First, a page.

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In The Media :

What Issues Determine The Outcome Of A Detention Hearing? Part 2 of 2

There’s a presumption that a person will get bond unless it’s a crime of violence they’re charged with or a drug offense. Their background, and their history, or the factors the judge looks to, it ultimately, any magistrate judge will use their own common sense. Is this person going to be a problem? Is this person going to appear?

If the judge gets that sense that it is a risk, they’re going to detain the individual. No bond, no money, period. You’re in till the case is decided, but if you do get bond, quite often, they’ll make it $10,000 OR, meaning only Own Recognizance. A person, the individual doesn’t even have to post a penny.

They sign off. They are then subject to reporting to a probation officer, who will supervise and monitor them while they are on bond to make sure that they’re not violating any state laws, and that they’re staying within the Central District of Illinois, which is one of the restrictions. That they may give them a urine test from time to time to see if the person’s abusing drugs, things of that nature. It’s a pretty tight program.

Even a person on bond is subject to supervision while on bond. We’ve seen people who have violated their bond restrictions, and they, the US Attorney’s Office comes back in, pulls the individual back into court, has them arrested, brought before the magistrate, and has their bond revoked.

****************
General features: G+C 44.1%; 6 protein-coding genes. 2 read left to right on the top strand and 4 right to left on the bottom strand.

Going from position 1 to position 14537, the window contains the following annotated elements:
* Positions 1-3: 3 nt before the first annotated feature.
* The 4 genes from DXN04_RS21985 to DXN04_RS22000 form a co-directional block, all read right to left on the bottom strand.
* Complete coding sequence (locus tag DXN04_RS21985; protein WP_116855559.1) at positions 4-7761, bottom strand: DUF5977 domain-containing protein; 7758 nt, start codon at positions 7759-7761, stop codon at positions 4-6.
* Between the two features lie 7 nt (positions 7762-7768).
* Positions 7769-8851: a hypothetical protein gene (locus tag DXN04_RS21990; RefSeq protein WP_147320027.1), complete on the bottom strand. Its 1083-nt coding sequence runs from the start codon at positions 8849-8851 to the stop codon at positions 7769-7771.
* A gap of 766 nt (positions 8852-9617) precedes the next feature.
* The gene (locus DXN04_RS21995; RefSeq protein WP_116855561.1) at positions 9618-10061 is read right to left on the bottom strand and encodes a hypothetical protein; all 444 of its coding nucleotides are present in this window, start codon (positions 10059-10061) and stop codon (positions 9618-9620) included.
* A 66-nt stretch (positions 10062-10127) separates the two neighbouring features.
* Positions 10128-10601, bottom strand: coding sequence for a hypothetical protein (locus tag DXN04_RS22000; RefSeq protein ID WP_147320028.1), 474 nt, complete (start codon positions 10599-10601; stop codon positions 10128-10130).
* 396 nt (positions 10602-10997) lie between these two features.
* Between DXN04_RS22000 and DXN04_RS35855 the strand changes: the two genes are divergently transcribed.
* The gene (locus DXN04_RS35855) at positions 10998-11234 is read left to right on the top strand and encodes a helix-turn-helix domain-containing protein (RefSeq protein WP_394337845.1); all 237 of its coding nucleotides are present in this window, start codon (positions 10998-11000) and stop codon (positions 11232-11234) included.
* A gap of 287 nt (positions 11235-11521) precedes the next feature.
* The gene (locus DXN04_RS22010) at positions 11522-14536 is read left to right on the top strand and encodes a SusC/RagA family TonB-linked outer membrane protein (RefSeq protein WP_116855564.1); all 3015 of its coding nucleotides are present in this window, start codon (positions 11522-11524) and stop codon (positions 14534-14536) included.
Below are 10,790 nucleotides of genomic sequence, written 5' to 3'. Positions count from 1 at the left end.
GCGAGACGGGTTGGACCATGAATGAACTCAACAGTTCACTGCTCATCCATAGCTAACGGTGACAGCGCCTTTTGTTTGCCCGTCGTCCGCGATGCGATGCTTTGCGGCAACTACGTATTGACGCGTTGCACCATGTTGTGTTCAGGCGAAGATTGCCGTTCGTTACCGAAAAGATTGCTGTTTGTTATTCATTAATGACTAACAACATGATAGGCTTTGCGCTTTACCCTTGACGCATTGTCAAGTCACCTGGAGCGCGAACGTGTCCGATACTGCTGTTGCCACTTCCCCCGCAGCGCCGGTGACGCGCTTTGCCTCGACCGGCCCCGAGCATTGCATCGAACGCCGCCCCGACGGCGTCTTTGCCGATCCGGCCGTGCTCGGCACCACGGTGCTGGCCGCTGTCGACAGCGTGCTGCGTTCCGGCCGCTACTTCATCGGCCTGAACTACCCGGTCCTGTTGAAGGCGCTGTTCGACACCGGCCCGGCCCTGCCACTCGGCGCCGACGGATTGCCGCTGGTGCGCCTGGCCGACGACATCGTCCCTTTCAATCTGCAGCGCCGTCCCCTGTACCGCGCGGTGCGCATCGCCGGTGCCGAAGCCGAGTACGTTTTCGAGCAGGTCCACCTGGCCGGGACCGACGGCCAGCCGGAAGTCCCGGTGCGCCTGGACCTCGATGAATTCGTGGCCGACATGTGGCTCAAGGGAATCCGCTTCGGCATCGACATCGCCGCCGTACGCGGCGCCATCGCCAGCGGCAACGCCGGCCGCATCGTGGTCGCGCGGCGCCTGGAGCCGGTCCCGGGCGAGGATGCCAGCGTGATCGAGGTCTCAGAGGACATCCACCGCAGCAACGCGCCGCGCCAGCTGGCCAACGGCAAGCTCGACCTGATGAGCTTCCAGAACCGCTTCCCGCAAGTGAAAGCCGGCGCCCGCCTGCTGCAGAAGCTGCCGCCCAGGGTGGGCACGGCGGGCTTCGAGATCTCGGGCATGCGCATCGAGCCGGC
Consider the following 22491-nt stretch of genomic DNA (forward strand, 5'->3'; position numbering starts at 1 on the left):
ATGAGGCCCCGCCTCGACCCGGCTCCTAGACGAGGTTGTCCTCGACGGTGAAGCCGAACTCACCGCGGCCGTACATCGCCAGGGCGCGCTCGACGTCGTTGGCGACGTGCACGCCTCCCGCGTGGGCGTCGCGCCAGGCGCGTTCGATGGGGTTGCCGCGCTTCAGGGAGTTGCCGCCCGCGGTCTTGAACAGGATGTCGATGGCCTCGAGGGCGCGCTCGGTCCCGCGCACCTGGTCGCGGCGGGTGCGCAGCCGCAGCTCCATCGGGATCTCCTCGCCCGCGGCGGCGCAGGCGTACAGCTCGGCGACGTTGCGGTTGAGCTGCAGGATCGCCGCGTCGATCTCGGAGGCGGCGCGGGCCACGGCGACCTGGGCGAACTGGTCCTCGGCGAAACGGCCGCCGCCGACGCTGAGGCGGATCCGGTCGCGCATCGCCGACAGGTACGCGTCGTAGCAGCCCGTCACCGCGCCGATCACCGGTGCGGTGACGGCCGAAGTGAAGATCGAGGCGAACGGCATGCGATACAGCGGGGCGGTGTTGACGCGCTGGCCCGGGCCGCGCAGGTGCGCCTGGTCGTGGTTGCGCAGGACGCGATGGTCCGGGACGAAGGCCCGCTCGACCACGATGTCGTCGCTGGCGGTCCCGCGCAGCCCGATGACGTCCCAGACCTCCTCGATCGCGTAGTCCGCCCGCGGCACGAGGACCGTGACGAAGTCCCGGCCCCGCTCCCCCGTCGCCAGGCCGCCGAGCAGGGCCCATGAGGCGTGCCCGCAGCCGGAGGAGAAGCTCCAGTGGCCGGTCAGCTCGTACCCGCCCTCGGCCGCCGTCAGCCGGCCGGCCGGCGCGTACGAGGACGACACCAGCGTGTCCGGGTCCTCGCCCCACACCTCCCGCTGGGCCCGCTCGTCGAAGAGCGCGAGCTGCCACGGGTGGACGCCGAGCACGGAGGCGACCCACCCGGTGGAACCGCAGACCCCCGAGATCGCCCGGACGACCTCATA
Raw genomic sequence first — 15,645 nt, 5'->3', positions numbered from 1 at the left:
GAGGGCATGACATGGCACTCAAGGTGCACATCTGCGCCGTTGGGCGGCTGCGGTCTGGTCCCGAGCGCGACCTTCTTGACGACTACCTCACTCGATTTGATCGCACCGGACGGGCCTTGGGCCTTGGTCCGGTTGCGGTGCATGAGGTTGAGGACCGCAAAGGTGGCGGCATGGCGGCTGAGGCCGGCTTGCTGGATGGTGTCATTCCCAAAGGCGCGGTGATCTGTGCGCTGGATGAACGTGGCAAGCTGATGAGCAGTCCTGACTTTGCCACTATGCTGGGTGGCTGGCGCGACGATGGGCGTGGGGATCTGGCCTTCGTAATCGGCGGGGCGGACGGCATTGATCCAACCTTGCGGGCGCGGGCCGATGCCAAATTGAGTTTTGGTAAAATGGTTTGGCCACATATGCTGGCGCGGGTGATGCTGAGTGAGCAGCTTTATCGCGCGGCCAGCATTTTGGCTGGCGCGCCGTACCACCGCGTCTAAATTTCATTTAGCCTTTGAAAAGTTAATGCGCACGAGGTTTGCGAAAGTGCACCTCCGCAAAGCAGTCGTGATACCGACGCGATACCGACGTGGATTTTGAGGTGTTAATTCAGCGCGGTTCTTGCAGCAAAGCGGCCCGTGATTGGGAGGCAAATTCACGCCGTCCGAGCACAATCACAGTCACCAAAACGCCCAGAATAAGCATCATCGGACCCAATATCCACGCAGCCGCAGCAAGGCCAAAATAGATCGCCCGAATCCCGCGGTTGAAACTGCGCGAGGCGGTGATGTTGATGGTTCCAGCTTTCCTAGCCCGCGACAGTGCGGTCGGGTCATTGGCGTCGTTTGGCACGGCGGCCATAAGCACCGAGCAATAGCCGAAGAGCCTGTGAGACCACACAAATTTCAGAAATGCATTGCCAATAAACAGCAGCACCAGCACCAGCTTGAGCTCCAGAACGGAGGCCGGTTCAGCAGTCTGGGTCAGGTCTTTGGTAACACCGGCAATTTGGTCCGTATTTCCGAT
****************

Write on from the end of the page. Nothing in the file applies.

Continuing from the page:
If that happens, it does not make for a happy judge, and it doesn’t help the case out a whole lot. We’re very cognizant of having, once we get somebody on bond, we’ve been pretty successful, be pretty straight. Once again, we will oftentimes, ask for delay in the detention hearing process, so that we can get family and friends to testify.

That’s what sways a judge. They want to know that this individual is a decent person and that the bond should be given, so that they are free to continue with their family obligations and meet with their attorney. Those are the issues you have with what is known as a detention hearing. Not better than state court, it’s just a lot different.

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Springfield, Illinois 62701
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